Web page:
Some practical downsizing, moving tips
Moving is stressful, especially when it involves downsizing from a home you’ve lived in for years. Yet many of us plan to do just that.
According to the Demand Institute, four out of 10 Boomers plan to move, and 42% of these expect to move into a smaller home.
If the decision to downsize is keeping you up at night, you are in good company. With the right planning and support, your move can be a dream come true.
Ask for help
Downsizing takes a great deal of physical, mental and emotional energy. Those who do it well delegate. Identify friends, family and qualified professionals to help you.
Senior move managers can be essential members of your team. With their specialized training and extensive knowledge of resources, they can help you plan, declutter, pack, manage the logistics of your move, troubleshoot, make recommendations, unpack and organize your new space, all of which will ensure that you rest easy in your new home.
One of the biggest barriers to downsizing is the question of what to do with all the stuff. Over the years, acquisitions accumulate, and the older we get, the less energy we have to deal with them.
While it’s hard to confront decades — or even generations — of possessions, downsizing is a great opportunity to curate a lifetime of collections.
A neutral third-party can be invaluable in this process, serving as a sounding board, documenting household inventory, supervising distribution of items to family, and coordinating the sale or donation of things you no longer need.
Sort it out
Deciding what to keep and what to get rid of is easier if you start by sorting your belongings into categories, then evaluate the items using the following criteria:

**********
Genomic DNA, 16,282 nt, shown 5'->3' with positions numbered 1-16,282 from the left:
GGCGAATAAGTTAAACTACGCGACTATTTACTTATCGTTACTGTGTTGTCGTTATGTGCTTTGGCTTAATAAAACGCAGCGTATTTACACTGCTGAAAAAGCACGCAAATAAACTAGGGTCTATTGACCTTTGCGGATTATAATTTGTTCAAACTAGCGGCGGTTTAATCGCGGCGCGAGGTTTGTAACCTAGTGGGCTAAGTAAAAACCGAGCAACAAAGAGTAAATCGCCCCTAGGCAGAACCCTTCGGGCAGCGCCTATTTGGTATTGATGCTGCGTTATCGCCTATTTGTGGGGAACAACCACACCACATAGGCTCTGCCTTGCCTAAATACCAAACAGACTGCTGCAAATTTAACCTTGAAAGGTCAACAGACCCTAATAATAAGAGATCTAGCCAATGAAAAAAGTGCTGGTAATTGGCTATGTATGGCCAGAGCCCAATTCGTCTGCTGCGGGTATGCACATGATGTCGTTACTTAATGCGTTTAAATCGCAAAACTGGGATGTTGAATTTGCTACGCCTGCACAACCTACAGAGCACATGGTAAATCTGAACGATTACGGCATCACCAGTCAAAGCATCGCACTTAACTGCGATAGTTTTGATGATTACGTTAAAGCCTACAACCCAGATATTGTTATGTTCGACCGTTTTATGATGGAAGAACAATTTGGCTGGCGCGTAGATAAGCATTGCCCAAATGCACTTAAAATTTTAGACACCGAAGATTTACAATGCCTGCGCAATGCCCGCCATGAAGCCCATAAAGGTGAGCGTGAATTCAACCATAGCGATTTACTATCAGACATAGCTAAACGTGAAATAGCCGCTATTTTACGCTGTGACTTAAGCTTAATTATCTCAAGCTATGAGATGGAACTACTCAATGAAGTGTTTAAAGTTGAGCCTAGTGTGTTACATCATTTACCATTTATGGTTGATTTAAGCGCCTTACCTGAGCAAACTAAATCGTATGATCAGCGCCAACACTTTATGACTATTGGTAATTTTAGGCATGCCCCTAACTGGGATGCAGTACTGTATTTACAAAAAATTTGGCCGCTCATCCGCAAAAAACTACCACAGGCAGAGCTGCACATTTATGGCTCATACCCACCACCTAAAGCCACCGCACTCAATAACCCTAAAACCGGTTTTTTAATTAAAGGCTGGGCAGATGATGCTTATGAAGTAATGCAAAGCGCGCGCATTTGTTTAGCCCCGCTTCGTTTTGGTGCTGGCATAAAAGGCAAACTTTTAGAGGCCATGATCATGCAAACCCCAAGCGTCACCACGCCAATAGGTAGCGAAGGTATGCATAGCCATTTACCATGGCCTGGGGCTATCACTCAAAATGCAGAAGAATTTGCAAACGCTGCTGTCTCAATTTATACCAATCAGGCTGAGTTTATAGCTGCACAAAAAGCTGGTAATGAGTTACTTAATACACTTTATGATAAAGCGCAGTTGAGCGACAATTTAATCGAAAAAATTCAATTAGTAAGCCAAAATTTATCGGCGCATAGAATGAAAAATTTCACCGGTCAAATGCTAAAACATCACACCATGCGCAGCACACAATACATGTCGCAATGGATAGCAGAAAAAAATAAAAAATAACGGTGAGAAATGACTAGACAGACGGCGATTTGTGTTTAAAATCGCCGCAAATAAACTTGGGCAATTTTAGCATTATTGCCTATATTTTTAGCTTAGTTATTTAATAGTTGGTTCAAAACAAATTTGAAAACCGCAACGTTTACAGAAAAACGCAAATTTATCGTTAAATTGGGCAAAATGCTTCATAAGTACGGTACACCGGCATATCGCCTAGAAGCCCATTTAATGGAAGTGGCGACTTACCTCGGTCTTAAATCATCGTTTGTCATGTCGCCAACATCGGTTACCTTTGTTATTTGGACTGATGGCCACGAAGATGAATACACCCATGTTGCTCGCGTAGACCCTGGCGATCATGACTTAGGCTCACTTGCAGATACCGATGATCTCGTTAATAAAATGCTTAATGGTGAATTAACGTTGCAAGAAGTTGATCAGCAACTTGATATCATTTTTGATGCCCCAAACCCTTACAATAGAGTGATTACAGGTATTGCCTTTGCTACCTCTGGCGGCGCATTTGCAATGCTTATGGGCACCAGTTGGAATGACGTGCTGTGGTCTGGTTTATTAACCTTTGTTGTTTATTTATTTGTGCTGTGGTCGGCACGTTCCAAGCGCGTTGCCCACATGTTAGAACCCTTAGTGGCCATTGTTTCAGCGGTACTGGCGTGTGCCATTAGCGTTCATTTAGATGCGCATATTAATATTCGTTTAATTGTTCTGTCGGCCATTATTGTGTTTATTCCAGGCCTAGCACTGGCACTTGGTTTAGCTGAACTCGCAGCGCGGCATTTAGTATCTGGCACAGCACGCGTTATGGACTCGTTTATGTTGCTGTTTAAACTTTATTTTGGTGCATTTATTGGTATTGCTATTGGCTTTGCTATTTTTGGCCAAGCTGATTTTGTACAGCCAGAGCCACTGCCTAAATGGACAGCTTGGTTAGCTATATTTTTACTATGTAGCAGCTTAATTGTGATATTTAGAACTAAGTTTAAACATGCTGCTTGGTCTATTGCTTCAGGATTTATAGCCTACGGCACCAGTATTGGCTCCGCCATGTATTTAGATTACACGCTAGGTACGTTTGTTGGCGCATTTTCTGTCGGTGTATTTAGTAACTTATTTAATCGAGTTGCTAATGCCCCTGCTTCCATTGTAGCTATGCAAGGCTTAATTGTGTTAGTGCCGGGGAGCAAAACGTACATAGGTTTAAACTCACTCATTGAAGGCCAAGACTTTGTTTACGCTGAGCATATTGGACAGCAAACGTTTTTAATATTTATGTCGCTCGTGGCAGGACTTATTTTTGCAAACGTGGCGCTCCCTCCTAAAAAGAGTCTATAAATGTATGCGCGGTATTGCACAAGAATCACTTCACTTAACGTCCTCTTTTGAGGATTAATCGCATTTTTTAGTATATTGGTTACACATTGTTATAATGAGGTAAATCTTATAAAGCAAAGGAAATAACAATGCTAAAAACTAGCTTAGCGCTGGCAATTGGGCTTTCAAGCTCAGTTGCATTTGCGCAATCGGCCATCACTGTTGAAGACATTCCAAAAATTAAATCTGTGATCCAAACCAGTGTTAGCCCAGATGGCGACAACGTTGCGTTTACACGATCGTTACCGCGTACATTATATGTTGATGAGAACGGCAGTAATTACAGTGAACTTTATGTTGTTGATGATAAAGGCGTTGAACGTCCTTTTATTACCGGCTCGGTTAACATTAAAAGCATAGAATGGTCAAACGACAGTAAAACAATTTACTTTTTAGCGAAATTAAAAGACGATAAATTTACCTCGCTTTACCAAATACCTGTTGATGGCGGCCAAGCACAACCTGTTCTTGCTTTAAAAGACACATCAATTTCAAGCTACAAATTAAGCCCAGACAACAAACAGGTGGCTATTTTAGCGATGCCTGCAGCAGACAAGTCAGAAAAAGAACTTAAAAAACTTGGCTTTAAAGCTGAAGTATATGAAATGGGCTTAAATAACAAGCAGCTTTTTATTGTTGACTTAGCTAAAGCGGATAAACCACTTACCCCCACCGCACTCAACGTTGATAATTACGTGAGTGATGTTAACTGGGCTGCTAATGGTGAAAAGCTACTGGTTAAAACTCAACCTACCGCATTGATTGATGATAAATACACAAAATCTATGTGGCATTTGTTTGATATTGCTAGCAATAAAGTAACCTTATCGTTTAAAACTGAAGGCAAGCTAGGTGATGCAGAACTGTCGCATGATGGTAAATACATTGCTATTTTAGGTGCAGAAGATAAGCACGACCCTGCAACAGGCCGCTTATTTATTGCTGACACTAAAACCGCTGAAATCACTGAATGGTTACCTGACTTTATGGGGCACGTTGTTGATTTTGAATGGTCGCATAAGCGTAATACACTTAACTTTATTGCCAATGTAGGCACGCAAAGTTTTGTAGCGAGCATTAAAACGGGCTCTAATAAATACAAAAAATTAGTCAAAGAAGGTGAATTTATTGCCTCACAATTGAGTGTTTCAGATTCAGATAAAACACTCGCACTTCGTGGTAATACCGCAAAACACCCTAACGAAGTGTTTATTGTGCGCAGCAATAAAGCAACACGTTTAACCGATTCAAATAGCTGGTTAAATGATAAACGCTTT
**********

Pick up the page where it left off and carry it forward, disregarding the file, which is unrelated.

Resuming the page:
Function — Does the item meet a recurring need and does it do its intended job well?
Form — Is it more attractive, suitable or flattering than another that does the same job?
Feeling — Does it make you happy or is it being kept out of guilt or obligation?
Fit — Does it fit you, your new space and your new lifestyle?
A floor plan of your new home will be tremendously helpful when making decisions about furniture. Choose furnishings that can serve double or triple-duty, like end tables with drawers and storage ottomans.
While making decisions takes some effort, it will save you time and money later. It is far less expensive to pack and move only what you love, use, feel good about and have room for.
Have a plan
There are a lot of moving parts in any moving plan. Work back from your anticipated move date to establish timelines with moving partners such as realtors, movers, cleaning services, residential communities and others.
Be sure you understand the scope of services they will provide so that you can compare across providers. And always ask for references. The lowest bid is not always the best deal.
On move-in day, there is a lot going on — loading, unloading, placement of furniture, household goods to unpack, beds to make, essentials to stock.
To prevent important items like wallets, glasses, medicines and paperwork from getting lost in the shuffle, gather them up into a brightly colored bag or bin and put them in the front seat of your car.
Unpacking and organizing your belongings will take a substantial amount of time. Most movers only unload and place furniture and boxes in designated rooms.
You will need to have a plan to get the boxes unpacked, the packing materials removed and everything put away.
Prioritize essential areas: bedrooms, bathrooms and kitchen. You may also want to recruit help with provisioning your new household with supplies and groceries so that your first night will be as comfortable as possible.
Decluttering before the move and setting up organized systems right from the start will make your new, smaller spaces work as efficiently as possible and will get you up and running quickly and with a lot less stress.
Amanda Scudder, MSW, is a Certified Professional Organizer and Senior Move Manager at Abundance Organizing in central Virginia. To contact her, call (804) 212-2160 or email firstname.lastname@example.org.